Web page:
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Holy Cross, Caston


Caston ogee arched west doorway blocked south doorway

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    Holy Cross, Caston

Caston is one of the Wayland villages, its attractive houses clustered around a green. It is not far from the Thetford to Watton road, and also not far from the edge of the British Army's battle training area, but you would not know that these things were near. Coming here in May 2021 I remembered very little about it, for I had not been back to Caston for fourteen years. Rereading my account of my 2007 visit I was reminded that I had found the church open that day, so I was not too concerned when I found the churchyard grass neatly mowed (over the years I have found a vague correlation between churchyards that are bowling green smooth and locked churches). The church is also very crisp, the result of its fairly overwhelming 1850s restoration. In the 1990s the roof was returned to thatch, which ameliorates matters somewhat, for really this must have been an atmospheric church before its restoration. It was largely constructed in the early 14th Century like the nearby church at Thompson, with a 15th Century restoration renewing the upper part of the rather squat tower and bringing large nave windows to let in the light.

The south doorway is blocked and the north porch has been converted into a vestry, and so unusually for East Anglia you enter from the west through a striking ogee-arched doorway beneath a beautiful Decorated window. The area beneath the tower serves as a porch, and then you step through into the long, narrow nave under a boarded ceiling, which, Pevsner tells us, conceals a 14th Century scissor-braced roof as at Thompson. The lower roof of the chancel beyond is also boarded, the east window giving something more of an indication of the church's true age.

Caston has an interesting collection of fragmentary medieval English and early modern Continental glass, collected together on the south side of the nave. It is unlikely to come from this church originally I think, for if it did it is improbable there would be fragments of what is clearly a fair number of continental scenes. Most probably it came from one of the Norwich glass dealers and was placed here in the 1850s, although some of it had to be reset after blast damage in the Second World War, a fate suffered by a number of churches near to air bases. Some pieces are identifiable, including the wheel of St Catherine, the eagle of St John, a fragment of the Miracle of the Loaves and Fishes, and several heads including part of one wearing a crown. The most substantial surviving piece is from a Continental Crucifixion scene, the unrepentant thief bending back to avoid the gaze of Christ. There are more fragments worked into the windows on the north side of the chancel including a piece of the scene of Christ being mocked and beaten, and in an upper light the raised hand of the Risen Christ in Majesty.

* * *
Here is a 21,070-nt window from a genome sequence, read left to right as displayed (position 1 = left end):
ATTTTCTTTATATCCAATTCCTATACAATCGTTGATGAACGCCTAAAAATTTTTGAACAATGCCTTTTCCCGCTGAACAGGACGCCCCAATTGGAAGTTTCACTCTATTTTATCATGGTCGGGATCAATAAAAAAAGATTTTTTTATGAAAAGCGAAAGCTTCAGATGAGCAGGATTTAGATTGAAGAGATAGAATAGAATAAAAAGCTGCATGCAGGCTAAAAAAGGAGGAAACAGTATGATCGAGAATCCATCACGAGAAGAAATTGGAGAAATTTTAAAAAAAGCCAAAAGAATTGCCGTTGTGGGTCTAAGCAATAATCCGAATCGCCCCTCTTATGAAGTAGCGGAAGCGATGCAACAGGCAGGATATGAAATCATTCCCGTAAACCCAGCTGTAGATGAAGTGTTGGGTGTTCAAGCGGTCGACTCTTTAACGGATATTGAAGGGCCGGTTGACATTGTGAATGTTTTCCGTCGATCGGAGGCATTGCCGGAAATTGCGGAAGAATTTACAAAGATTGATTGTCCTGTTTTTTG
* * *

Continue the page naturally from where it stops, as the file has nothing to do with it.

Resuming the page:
medieval and continental fragments including St Catherine's wheel and crowned head medieval and continental fragments medieval and continental fragments including angled scene labelled 'Ave Maria Gratia Plena'
medieval and continental fragments including the eagle of St John and the miracle of the loaves and fishes the unrepentant thief (fragment, continental) medieval and continental fragments
medieval and continental fragments: the hand of the Risen Christ seated in Majesty medieval and continental fragments including Christ beaten and mocked and two Sanctus sunbursts medieval and continental fragments: eagle between two lilies

Otherwise the windows are fairly clear, a good setting for some 1850s roundels depicting the symbols of the four evangelists, and a 1950s depiction of the Instruments of the Passion.

The restoration left a fair number of scattered survivals. A stall in the chancel has misericord seats and graffiti on the desk carved by some bored scholar in 1783. There are a number of 15th Century bench ends reset on 19th Century benches including the figure of a cowled animal. Perhaps most dramatic of all is the grand candelabra which dominates the chancel. Pevsner tells us that it came here in 1871 from Cheshunt church in Hertfordshire, which presumably was undergoing a restoration at the time and selling off the trappings of the past. It brought with it a story that it had been given to Cheshunt by Charles I, and had originally come from Hampton Court. On the day I visited in 2021 it was being cleaned, and had been taken apart into a remarkable number of similar-looking pieces. The man cleaning it seemed very knowledgeable about it, and so I'm sure he remembered how to put it back together again.

Simon Knott, June 2021

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looking east looking west
cowled creature (15th Century) font Exodus
upper lights: medieval and continental fragments including inscriptions and the raised hand of the Risen Christ in Majesty misericord seat
Winged man of St Matthew (19th Century) Instruments of the Passion (20th Century) Winged lion of St Mark (19th Century)
Winged calf of St Luke (19th Century) 19th Century glass with medieval and continental fragments Eagle of St John (19th Century)


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The Norfolk Churches Site: an occasional sideways glance at the churches of Norfolk